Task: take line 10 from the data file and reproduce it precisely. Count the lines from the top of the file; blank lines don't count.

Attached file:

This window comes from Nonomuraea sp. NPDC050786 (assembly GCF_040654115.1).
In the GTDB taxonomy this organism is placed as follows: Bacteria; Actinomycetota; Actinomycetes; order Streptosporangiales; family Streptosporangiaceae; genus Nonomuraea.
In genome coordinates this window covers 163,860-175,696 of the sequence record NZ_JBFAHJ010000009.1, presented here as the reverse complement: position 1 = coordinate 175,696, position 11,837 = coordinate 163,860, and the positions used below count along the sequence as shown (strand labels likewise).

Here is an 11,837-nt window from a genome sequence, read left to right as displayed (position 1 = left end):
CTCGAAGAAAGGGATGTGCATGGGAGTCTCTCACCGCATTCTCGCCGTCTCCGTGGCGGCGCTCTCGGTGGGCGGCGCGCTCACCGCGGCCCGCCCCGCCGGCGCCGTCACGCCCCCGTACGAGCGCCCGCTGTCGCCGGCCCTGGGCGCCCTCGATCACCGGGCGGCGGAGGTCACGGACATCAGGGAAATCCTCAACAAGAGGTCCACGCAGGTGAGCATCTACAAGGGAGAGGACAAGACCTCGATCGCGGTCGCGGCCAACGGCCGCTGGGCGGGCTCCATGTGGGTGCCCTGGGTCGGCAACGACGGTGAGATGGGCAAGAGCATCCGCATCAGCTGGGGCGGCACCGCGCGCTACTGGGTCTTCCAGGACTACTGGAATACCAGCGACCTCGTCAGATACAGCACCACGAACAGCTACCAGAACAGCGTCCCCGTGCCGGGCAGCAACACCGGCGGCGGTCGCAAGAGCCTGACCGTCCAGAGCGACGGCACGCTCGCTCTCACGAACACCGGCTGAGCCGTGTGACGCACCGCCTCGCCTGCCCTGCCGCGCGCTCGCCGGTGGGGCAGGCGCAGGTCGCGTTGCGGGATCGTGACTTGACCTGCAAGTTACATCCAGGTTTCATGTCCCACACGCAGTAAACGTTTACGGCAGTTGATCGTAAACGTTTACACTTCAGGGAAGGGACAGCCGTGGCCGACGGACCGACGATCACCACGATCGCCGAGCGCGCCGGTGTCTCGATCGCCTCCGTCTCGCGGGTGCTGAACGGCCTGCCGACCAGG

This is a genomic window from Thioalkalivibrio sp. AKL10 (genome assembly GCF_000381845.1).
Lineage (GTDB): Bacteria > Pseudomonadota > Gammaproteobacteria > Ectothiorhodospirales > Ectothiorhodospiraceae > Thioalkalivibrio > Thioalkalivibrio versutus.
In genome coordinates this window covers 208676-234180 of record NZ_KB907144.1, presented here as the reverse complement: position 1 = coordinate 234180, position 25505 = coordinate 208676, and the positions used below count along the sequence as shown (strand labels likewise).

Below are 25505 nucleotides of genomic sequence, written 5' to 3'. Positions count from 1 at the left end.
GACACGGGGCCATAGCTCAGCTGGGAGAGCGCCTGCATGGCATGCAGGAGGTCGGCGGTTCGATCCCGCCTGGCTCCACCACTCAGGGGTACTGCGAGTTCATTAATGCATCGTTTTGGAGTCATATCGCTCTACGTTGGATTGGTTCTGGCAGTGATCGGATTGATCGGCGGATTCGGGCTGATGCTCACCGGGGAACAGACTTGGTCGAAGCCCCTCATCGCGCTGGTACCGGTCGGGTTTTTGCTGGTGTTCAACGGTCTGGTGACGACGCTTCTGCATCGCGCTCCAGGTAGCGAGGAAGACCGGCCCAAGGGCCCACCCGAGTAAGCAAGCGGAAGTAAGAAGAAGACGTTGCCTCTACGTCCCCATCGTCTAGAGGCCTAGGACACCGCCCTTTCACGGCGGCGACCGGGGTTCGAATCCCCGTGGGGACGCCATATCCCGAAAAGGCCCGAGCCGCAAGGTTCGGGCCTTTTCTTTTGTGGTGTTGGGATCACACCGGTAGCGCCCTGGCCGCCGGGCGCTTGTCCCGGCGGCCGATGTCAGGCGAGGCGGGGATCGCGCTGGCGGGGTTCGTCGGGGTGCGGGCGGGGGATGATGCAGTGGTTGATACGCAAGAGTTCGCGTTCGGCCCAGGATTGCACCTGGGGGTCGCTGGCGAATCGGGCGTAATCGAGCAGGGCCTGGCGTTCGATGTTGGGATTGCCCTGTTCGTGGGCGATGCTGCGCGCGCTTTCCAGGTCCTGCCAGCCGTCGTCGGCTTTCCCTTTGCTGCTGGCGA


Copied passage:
GACACGGGGCCATAGCTCAGCTGGGAGAGCGCCTGCATGGCATGCAGGAGGTCGGCGGTTCGATCCCGCCTGGCTCCACCACTCAGGGGTACTGCGAGTTCATTAATGCATCGTTTTGGAGTCATATCGCTCTACGTTGGATTGGTTCTGGCAGTGATCGGATTGATCGGCGGATTCGGGCTGATGCTCACCGGGGAACAGACTTGGTCGAAGCCCCTCATCGCGCTGGTACCGGTCGGGTTTTTGCTGGTGTTCAACGGTCTGGTGACGACGCTTCTGCATCGCGCTCCAGGTAGCGAGGAAGACCGGCCCAAGGGCCCACCCGAGTAAGCAAGCGGAAGTAAGAAGAAGACGTTGCCTCTACGTCCCCATCGTCTAGAGGCCTAGGACACCGCCCTTTCACGGCGGCGACCGGGGTTCGAATCCCCGTGGGGACGCCATATCCCGAAAAGGCCCGAGCCGCAAGGTTCGGGCCTTTTCTTTTGTGGTGTTGGGATCACACCGGTAGCGCCCTGGCCGCCGGGCGCTTGTCCCGGCGGCCGATGTCAGGCGAGGCGGGGATCGCGCTGGCGGGGTTCGTCGGGGTGCGGGCGGGGGATGATGCAGTGGTTGATACGCAAGAGTTCGCGTTCGGCCCAGGATTGCACCTGGGGGTCGCTGGCGAATCGGGCGTAATCGAGCAGGGCCTGGCGTTCGATGTTGGGATTGCCCTGTTCGTGGGCGATGCTGCGCGCGCTTTCCAGGTCCTGCCAGCCGTCGTCGGCTTTCCCTTTGCTGCTGGCGA